Video games pose a vexing problem for many parents. It’s tempting to try simply to banish them from the home, especially violent games. And yet video games are now a part of youth culture. Kids can still play them at a friend’s house or on a home computer, which today is necessary for homework.
Knowledge is a better solution than prohibition, suggest Harvard Medical School researchers Cheryl K. Olson, Lawrence Kutner, and Eugene V. Beresin. Based on an analysis of the most recent video-game research, plus their own study of more than 1,200 junior high school kids, they recommend the following guidelines to parents:
Know your child’s personality. If your child isn’t doing well in school or seems prone to distraction, say the researchers, it might be best if he or she doesn’t have a TV, game console, or computer in his or her bedroom. Parents should also carefully manage the media intake of kids who are prone to depression or aggression. Violent games can feed these tendencies.
Know the games. Parents should familiarize themselves with the games’ rating system, compare notes with other parents, watch kids play, and pick up a joystick now and then.
This will inform judgments about what’s best for your kids.
Know the technology. Joystick and PC games are couch-potato games, but recent hardware innovations like the Nintendo Wii require players to dance, jump, and punch in the air, keeping them physically active. In addition, many new kinds of consoles and PCs allow parents to block age-inappropriate games.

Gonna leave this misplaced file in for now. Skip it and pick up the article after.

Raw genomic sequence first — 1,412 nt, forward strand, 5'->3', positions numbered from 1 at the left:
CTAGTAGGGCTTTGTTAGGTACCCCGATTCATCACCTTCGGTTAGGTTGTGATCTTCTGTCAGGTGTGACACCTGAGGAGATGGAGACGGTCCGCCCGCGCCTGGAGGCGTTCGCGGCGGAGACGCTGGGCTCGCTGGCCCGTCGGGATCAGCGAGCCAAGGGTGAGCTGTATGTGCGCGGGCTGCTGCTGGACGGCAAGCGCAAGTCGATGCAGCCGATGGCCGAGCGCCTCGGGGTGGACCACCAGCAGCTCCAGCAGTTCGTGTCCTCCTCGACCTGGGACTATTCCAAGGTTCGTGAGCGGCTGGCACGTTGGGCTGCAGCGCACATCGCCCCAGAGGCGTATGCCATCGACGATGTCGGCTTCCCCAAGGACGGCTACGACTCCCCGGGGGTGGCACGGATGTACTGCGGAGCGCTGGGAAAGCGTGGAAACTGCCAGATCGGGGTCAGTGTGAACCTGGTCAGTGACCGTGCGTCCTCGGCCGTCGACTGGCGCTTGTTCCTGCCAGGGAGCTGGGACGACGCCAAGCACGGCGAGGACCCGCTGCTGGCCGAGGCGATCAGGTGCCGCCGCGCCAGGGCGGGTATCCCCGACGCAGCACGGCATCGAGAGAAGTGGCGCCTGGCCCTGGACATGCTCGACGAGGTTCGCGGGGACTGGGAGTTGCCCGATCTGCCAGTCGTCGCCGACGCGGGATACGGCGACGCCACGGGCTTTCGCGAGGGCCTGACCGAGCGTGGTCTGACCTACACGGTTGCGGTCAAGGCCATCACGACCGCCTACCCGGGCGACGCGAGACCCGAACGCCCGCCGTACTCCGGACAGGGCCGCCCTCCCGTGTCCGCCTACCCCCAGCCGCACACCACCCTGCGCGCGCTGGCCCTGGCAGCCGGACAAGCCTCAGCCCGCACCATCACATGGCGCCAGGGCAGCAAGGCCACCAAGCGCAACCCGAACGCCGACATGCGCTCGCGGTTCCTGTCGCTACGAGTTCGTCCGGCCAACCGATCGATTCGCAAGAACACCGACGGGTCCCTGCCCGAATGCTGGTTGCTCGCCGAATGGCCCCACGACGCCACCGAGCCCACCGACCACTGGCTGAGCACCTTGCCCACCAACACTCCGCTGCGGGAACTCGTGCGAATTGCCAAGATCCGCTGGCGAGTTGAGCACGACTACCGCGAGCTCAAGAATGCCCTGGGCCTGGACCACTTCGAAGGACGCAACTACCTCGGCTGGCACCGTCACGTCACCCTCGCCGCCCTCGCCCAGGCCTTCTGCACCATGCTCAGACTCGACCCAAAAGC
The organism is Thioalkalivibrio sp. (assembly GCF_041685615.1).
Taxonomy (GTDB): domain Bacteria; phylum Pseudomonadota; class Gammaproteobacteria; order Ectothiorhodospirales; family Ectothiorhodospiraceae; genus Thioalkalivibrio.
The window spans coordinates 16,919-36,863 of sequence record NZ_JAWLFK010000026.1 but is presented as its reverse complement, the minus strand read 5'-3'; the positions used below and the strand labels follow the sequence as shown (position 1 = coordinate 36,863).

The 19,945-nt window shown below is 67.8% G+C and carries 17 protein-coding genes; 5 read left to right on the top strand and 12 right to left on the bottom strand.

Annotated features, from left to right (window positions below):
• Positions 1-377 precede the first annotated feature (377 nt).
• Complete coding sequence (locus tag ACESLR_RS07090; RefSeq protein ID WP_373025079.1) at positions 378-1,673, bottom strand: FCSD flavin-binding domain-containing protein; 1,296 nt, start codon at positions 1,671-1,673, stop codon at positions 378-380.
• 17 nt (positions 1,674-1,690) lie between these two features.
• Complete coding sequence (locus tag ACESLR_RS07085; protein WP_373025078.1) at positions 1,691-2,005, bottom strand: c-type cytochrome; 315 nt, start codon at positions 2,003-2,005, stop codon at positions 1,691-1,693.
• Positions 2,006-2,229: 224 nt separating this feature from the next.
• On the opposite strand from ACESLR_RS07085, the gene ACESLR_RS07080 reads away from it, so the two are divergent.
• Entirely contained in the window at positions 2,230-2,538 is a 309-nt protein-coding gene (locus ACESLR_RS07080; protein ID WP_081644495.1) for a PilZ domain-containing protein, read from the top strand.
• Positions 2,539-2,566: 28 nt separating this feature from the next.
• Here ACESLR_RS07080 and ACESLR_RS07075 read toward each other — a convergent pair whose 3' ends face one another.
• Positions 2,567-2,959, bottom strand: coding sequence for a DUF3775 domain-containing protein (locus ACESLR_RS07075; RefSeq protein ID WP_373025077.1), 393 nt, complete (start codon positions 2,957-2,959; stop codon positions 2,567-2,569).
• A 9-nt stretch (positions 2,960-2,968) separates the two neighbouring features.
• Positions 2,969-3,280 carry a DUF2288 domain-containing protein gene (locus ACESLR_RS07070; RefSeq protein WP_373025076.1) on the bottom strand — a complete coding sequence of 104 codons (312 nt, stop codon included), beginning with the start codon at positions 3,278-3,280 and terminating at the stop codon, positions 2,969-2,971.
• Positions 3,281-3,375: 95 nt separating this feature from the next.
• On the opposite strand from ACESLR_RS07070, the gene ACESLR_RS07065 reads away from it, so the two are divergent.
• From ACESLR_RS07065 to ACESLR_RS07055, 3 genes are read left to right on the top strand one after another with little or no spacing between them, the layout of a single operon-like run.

Make sure your kids know the rules. House rules on game content and play time must be spelled out—for example, that kids must finish their chores and homework first.
Parents should also set limits on what games they will buy or rent before entering a store with their kids.
Encourage critical thinking. Last but not least, parents should foster empathy in kids and talk to them about nonviolent solutions to problems. The researchers also suggest that parents encourage kids to ask questions about what they see or hear in the media.
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About The Author
Jeremy Adam Smith edits the GGSC’s online magazine, Greater Good. He is also the author or coeditor of four books, including The Daddy Shift, Are We Born Racist?, and The Compassionate Instinct. Before joining the GGSC, Jeremy was a 2010-11 John S. Knight Journalism Fellow at Stanford University. You can follow him on Twitter!